Digger - Western Hognose Snake.jpg
Digger, the Western Hognose Snake

Of all the animals in the Museum’s living collection, Digger has the most fitting name. This Western Hognose Snake really is an excellent digger. Some mornings he causes a momentary panic when I don’t see him in his enclosure. Luckily he has never escaped. He simply hides himself underneath the wood chips.

Hognose snakes are named for their upturned nose that they use like a shovel. Burrowing through leaf litter or sandy soil, they look for toads, which are their favorite meal. They also have a keel, or raised ridge, on each scale that may help them move through soil. (Keeled scales may also enhance camouflage by making each scale less shiny. No one quite seems to know for sure what the keel’s purpose is.) These snakes can also use their nose to excavate a burrow for winter hibernation. Digger doesn’t have to worry about cold temperatures or searching for toads at the Museum, but he still likes to dig!




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Last week felt like a good chance to try something new with Carson. She has been doing very well coming outside with me and is even willing to eat big chunks of food on my glove in the backyard. Considering that she has to lower her head – and take her attention away from her surroundings – when she eats, it is a great sign that she is comfortable. She’s ready for something new.

On a gorgeous sunny day, I brought Carson outside and let her step back to a perch in the backyard. She was very nervous at first, likely alarmed at the change in our routine. But after a few minutes on high alert, she grew accustomed to her surroundings once again. She finally took a large piece of food from me and carefully ripped it into bite-sized pieces. We basked in the sun a little longer and returned to her mew, happy to end our training session on a positive note.

Spring Cleaning


In spring, I love to find wildflowers blooming, to wait for migrating birds to return, and (perhaps most of all) to connect the outdoor hose. Winter makes a frozen mess in the raptor mews that we try to clean with buckets of hot water, but we can’t get everything. The birds don’t seem to mind since they spend their time on perches, elevated above the muck. But it was clear to us they required a heavy spring cleaning. We spent a full morning this week rinsing, washing, scrubbing, raking, and disinfecting every surface of the mews. With the help of above-freezing temperatures and a little elbow grease, the mews are practically sparkling!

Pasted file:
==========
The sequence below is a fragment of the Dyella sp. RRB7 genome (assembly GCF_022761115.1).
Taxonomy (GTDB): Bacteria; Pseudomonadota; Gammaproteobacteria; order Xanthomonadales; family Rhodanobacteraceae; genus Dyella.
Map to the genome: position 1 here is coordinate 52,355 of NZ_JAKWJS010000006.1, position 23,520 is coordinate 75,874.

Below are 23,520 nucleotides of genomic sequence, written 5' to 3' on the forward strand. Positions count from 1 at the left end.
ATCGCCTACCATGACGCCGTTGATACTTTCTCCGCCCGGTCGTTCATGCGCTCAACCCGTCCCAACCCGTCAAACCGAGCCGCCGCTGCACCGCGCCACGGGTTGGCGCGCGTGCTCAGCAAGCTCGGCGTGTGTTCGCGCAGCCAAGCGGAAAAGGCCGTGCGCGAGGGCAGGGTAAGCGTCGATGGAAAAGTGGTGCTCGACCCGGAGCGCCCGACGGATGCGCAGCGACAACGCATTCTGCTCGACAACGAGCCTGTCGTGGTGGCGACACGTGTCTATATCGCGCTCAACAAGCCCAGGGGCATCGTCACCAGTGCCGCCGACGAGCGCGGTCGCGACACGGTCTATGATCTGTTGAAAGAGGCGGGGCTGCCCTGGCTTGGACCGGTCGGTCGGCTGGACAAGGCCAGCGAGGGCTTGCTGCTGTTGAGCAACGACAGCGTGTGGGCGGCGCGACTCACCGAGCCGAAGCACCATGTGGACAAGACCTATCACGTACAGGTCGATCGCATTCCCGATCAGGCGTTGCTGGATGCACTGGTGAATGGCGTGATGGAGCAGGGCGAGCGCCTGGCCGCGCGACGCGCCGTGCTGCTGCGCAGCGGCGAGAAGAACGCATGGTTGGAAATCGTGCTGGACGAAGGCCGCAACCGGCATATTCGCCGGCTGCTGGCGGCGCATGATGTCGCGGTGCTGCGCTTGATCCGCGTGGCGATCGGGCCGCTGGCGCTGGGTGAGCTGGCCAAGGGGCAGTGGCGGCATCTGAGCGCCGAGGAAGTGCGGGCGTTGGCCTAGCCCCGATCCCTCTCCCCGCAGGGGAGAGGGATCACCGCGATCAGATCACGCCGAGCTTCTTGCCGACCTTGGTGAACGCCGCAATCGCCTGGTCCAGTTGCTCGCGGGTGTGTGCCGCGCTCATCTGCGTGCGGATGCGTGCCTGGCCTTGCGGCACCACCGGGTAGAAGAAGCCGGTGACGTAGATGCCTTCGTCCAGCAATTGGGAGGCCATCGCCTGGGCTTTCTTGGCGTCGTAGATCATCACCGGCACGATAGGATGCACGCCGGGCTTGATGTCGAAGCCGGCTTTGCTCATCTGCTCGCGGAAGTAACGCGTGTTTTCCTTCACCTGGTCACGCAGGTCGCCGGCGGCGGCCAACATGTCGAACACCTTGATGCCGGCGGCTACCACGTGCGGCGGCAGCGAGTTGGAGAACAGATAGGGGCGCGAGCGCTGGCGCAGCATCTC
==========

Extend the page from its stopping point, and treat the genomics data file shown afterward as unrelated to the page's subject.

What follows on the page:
Carson holding on to one of her sticks.

Even through the ice and snow last week, birds can sense that it’s spring. There seem to be more osprey than we’ve seen in recent years in the Cable area and they are busy nesting. Over the course of two or three days I watched one pair’s nest-building progress on my daily commute. What started as a few tree branches dangling precariously from a utility pole quickly became a sturdy mass of sticks. It is similar in structure to bald eagle and red-tailed hawk nests. In red-tailed hawks, the male and female work together to collect sticks and weave them together into a nest lined with strips of bark, fresh plants, or dried vegetation.

Our red-tailed hawk, Carson, has also sensed the springtime urge to build. Noticing an uptick in her activity this spring, I decided to test her interest in nest building. I placed 5 sticks around her mew one night and wondered if she would touch them. I was surprised to see each stick had moved the next morning. Since then, she moves the sticks around nearly every day, and occasionally she gathers them on top of her platform as if waiting for more sticks to appear so she can make a decent-sized nest.